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Amid opioid crisis, a call for safe injection sites

At a safe injection site, addicts would have access to clean needles, medical supervision and access to opioid antidotes that can reverse an overdose


By Maki Becker
The Buffalo News, N.Y.

BUFFALO — On Good Friday at the Broadway Market, three women whose lives have been touched by the opioid epidemic plan a rally to demand public officials do what many would consider a last resort to stop people from dying from overdoses.

They want the county to open safe injection sites. At a safe injection site, addicts would have access to clean needles, medical supervision and access to opioid antidotes such as Narcan that can reverse an overdose.

Erie County health officials recognize safe injection sites are "a potential tool in the toolbox to prevent overdose deaths." (AP Photo/Stephan Savoia)
Erie County health officials recognize safe injection sites are "a potential tool in the toolbox to prevent overdose deaths." (AP Photo/Stephan Savoia)

"A lot of people are going to be opposed to it," said Marilyn Gentile, one of the organizers of the "Rally to Save Lives."

Her son Bobby Nunzio Giovino died in 2016 from a heroin and fentanyl overdose.

"But what are we going to do? Wait for more people to die?" she asked. "Now's the time to get one. Do it now. It's a state of emergency."

Erie County Health Commissioner Dr. Gale Burstein understands the frustration in the community over the overdose deaths but said it's unlikely the county would open a safe injection site.

She acknowledged that injection sites are "a potential tool in the toolbox to prevent overdose deaths."

Earlier this year, Seattle passed legislation paving the way to open the nation's first safe injection sites. New York City and Ithaca have raised the possibility of opening such sites. Across the border, Toronto approved three safe injection sites.

But Burstein also pointed out that such sites are technically not legal.

"So places in the U.S. that do try to open them are at risk of having them closed down by the Department of Justice at any time," she said.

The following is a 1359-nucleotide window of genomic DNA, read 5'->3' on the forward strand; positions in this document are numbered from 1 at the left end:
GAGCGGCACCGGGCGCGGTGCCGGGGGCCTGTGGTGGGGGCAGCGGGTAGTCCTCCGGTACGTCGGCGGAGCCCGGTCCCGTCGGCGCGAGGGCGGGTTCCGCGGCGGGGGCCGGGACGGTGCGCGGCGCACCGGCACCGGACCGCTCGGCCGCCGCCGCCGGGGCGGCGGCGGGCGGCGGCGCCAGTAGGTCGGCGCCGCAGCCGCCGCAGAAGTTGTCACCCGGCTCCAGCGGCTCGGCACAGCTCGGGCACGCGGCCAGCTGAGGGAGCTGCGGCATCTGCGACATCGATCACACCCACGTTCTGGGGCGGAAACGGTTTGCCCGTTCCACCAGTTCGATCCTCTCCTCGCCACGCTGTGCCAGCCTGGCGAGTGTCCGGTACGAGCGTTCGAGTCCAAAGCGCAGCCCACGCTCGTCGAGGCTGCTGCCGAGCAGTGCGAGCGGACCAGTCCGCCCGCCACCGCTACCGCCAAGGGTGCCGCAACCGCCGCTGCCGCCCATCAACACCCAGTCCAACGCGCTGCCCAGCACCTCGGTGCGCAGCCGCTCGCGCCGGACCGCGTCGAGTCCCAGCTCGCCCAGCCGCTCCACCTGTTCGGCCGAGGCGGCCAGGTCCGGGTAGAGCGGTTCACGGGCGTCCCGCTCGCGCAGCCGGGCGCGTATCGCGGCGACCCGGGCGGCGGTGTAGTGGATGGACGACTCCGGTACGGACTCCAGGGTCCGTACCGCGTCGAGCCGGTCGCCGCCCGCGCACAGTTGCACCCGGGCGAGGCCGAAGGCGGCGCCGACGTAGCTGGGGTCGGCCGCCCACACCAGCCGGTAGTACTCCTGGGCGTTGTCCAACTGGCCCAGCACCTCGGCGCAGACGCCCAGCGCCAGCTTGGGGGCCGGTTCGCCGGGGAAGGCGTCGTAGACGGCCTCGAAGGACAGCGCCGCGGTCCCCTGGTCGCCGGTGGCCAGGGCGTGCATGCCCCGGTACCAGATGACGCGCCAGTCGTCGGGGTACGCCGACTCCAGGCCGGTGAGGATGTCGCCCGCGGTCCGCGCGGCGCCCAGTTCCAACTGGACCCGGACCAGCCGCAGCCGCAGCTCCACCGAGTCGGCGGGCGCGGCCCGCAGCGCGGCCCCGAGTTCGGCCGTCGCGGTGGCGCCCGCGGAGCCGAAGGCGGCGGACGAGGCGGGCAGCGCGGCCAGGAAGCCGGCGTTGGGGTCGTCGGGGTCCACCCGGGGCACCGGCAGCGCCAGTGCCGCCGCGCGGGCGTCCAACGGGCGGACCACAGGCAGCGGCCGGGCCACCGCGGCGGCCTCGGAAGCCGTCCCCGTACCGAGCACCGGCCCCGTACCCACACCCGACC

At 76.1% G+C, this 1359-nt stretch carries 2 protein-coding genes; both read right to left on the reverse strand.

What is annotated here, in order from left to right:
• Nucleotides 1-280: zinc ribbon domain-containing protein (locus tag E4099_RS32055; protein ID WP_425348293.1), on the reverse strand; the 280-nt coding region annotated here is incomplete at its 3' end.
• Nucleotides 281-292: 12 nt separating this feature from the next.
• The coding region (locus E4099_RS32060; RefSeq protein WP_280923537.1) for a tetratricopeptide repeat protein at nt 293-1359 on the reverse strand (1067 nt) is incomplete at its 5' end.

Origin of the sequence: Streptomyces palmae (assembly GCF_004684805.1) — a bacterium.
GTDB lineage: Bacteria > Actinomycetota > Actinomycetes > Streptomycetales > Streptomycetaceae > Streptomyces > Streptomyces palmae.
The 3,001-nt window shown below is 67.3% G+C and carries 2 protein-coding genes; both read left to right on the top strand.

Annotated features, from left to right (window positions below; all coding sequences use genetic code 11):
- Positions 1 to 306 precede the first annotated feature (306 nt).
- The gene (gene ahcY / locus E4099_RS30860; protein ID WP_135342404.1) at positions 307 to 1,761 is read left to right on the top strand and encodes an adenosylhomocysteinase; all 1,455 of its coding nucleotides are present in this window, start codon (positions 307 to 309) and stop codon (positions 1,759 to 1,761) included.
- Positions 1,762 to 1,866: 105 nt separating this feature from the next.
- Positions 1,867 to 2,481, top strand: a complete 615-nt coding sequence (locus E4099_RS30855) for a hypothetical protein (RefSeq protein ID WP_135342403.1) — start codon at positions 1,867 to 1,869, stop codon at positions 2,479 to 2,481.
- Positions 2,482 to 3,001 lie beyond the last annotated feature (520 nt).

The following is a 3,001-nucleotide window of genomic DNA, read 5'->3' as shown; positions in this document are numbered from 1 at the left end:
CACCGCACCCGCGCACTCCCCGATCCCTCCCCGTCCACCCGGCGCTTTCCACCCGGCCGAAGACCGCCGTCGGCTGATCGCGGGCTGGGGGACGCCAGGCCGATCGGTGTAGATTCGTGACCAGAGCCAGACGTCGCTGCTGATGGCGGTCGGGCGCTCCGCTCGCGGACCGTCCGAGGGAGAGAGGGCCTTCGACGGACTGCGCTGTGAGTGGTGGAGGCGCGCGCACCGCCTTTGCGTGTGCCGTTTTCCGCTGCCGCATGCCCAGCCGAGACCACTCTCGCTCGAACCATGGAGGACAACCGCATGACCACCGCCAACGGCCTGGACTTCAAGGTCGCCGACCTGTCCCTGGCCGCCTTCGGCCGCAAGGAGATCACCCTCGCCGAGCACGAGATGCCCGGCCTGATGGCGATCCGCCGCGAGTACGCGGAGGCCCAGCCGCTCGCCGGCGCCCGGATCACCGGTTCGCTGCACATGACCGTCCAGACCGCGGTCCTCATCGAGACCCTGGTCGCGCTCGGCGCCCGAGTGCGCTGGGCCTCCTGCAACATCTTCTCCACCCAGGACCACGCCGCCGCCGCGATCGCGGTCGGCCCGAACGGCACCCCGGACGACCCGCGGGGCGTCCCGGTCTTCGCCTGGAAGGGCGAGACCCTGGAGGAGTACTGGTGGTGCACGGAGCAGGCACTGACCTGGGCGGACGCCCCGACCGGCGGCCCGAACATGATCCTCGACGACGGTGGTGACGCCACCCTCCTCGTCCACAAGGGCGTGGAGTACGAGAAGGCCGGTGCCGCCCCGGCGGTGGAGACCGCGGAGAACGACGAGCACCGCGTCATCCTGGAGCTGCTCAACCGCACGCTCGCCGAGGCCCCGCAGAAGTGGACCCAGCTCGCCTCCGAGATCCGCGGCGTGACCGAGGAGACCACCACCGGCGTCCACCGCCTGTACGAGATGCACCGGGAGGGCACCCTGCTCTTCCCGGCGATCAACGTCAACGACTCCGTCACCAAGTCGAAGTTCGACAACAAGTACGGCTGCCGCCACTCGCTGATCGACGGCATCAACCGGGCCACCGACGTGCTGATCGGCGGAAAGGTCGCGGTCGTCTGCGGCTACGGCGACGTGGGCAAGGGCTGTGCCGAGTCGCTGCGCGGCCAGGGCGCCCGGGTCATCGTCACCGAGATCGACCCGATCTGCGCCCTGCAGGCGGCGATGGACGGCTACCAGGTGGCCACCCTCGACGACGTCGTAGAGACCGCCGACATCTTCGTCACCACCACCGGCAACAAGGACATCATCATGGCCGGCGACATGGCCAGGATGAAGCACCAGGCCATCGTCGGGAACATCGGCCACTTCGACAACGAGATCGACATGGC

What's more, the injection sites also are expensive to operate, she said.

"They cost millions of dollars a year," she said.

More than 320 people are believed to have died of an opioid overdose in Erie County last year. About 100 people are either confirmed or suspected to have died from overdoses so far this year, according to the organizers. And 17 overdoses occurred between March 29 and April 6.

County officials called an emergency news conference on March 30 to warn drug users about deadly heroin likely laced with some form of the highly potent opioid fentanyl that was being sold in the area.

The women next Friday will make three demands:

  •  Safe injections sites
  • Outreach teams to areas where drugs are being sold who can distribute the opioid-antidote naloxone
  • For New York State to declare a state of emergency

The rally organizers are well aware that a safe injection site would be controversial. Heated debate already surrounds proposals for the opening of methadone clinics.

But they believe the steps being taken now aren't enough.

"We have to do something," said Tracy Diina, another organizer.

Diina has battled addiction to cocaine and crack and later opioid pills and has been in recovery since 1994.

"There are people dying. They are dropping dead."

The county is taking a different approach by treating addiction as a long-term process, for the people suffering from addiction as well as in the community at large.

"Opioid addiction is a chronic disease of the brain," Burstein said. "People who are addicted are addicted for life to opioids."